Published 4 December 2009

TRAFFIC helps poachers surrender in India

New Delhi, India, 4th December 2009—six hardcore poachers from north-eastern India have surrendered during a ceremony organized by TRAFFIC India on 26 November 2009 at Bansbari, Assam.

The six poachers who turned themselves in, lured by the offer of support for an alternative livelihood © TRAFFIC India

The poachers turned themselves in with six firearms, three deer antlers and two deer skins along with traps and nets to Sh. Khampha Bargayari, Dy Chief, Bodo Territorial Council (BTC). 

The poachers operated in and around Manas National Park and most were known to be active in the region. Between them they are said to have killed two Tigers, a Rhinoceros and three Asian Elephants in recent years. 

Their surrender is a boost to conservation effort in the region, where poaching is common place. In October 2009, three poachers were arrested, based on information provided to the Forest Department through an intelligence network established by TRAFFIC India. Two poachers were shot dead in Orang the same month. 

Earlier, apprehended individuals had indicated that active poachers in Kaziranga, Orang, Pobitaro and Manas were interested in changing their ways and surrendering if support for an alternative source of livelihood could be provided.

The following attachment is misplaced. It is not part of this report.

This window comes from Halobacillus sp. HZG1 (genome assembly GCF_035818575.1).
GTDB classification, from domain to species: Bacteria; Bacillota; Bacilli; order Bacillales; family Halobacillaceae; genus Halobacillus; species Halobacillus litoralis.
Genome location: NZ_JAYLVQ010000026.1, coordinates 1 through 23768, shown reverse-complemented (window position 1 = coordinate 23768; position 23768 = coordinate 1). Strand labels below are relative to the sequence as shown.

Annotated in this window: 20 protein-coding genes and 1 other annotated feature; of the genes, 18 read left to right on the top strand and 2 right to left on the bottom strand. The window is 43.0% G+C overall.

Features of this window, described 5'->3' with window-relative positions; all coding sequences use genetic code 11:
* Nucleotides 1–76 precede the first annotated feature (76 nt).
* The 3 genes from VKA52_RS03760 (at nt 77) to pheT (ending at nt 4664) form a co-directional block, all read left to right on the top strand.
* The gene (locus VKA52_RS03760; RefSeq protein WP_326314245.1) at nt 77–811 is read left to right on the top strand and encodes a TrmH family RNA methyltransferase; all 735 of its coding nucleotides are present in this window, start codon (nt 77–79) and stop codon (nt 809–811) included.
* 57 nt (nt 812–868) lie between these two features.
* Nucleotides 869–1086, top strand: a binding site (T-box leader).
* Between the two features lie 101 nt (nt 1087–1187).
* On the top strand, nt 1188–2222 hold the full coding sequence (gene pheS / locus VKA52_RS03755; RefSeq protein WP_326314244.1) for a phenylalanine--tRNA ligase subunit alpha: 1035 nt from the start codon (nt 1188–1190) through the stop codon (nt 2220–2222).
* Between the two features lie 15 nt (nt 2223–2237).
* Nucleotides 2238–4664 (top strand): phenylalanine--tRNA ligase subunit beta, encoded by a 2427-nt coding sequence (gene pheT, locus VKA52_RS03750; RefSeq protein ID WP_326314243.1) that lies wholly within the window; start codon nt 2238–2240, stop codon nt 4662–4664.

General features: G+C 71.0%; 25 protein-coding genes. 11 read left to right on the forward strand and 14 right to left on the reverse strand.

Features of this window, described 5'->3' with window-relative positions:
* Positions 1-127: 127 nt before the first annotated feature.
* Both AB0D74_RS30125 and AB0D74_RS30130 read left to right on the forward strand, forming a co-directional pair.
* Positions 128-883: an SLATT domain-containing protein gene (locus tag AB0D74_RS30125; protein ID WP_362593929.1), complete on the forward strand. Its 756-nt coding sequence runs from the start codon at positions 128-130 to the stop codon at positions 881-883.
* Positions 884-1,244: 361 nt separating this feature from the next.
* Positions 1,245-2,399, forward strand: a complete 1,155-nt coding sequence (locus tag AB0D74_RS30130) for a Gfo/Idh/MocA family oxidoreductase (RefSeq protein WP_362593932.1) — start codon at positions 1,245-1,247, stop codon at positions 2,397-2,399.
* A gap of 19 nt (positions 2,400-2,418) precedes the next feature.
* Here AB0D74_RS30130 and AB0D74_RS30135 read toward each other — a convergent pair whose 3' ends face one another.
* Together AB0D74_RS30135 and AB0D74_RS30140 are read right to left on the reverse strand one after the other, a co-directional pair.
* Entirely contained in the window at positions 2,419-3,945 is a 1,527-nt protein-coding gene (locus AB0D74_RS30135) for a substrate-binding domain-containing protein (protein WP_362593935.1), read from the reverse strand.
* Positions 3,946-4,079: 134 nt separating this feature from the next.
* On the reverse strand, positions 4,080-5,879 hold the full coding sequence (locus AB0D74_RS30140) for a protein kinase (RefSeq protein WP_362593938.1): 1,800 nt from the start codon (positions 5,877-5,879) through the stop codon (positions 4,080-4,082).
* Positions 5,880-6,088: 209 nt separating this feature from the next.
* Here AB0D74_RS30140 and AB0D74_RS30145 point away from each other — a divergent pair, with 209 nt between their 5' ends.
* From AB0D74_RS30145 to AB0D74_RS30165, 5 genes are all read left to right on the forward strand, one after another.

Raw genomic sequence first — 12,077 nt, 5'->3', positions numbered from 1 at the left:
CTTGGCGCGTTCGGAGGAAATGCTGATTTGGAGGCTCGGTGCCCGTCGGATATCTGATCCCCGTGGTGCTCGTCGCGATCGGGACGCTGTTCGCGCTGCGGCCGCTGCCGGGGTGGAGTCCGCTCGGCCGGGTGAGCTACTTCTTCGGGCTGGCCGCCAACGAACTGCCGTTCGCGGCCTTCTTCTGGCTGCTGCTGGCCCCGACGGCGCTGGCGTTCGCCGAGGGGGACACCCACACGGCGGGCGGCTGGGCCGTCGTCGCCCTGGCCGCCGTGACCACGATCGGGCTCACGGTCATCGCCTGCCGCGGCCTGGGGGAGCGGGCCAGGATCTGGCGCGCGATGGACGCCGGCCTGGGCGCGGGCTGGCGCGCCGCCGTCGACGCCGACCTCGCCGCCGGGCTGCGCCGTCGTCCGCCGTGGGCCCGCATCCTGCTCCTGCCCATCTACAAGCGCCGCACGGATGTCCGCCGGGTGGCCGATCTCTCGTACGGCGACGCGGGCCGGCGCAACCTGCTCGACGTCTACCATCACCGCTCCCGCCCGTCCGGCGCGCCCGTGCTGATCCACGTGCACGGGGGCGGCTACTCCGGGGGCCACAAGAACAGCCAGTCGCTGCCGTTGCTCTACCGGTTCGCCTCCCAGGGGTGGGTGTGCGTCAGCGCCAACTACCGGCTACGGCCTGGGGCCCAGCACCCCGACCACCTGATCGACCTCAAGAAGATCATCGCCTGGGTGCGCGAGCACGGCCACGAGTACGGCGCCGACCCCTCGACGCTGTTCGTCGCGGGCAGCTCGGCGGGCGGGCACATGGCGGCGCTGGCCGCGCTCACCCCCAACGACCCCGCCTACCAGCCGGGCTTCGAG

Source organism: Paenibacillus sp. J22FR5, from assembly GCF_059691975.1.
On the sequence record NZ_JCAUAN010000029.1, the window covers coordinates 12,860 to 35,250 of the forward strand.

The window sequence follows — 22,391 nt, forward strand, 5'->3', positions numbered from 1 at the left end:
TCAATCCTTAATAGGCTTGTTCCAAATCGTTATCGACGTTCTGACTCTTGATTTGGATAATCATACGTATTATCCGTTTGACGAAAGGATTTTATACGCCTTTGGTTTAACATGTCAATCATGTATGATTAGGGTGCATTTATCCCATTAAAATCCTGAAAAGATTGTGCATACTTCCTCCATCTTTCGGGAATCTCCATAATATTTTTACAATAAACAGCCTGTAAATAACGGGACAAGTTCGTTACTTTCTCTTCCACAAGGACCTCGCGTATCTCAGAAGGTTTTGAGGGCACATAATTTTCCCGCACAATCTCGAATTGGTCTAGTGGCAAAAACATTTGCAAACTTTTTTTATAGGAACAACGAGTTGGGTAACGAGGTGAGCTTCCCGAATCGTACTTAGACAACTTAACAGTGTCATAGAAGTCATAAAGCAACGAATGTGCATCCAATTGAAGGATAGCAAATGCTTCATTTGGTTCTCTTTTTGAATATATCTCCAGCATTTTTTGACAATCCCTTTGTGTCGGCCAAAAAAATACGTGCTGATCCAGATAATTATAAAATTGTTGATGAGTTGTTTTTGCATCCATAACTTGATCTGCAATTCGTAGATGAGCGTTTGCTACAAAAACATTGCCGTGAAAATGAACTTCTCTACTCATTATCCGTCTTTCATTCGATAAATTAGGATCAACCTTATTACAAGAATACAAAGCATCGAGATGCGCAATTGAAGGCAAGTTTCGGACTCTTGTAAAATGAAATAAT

This led to co-operation between TRAFFIC India and BTC to identify the relevant individuals, resulting in the recent surrender.

Sh. Khampha Bargayari, Dy Chief of BTC said at the surrender ceremony “In the coming year, BTC plans to budget a rehabilitation programme for the surrendered poachers where they will be provided employment at dairy farms and co-operative stores set up by BTC.”

Mr Samir Sinha, Head-TRAFFIC India said, “We are hopeful that the surrender of these poachers will set a positive example for all others operating in the area. This is surely a step ahead in our mission to curb illegal wildlife trade.

“TRAFFIC India and WWF-India have been working with the Assam Forest Department on various conservation issues in the past and we hope our association with the department will help make significant contributions towards conservation of species in the wild.”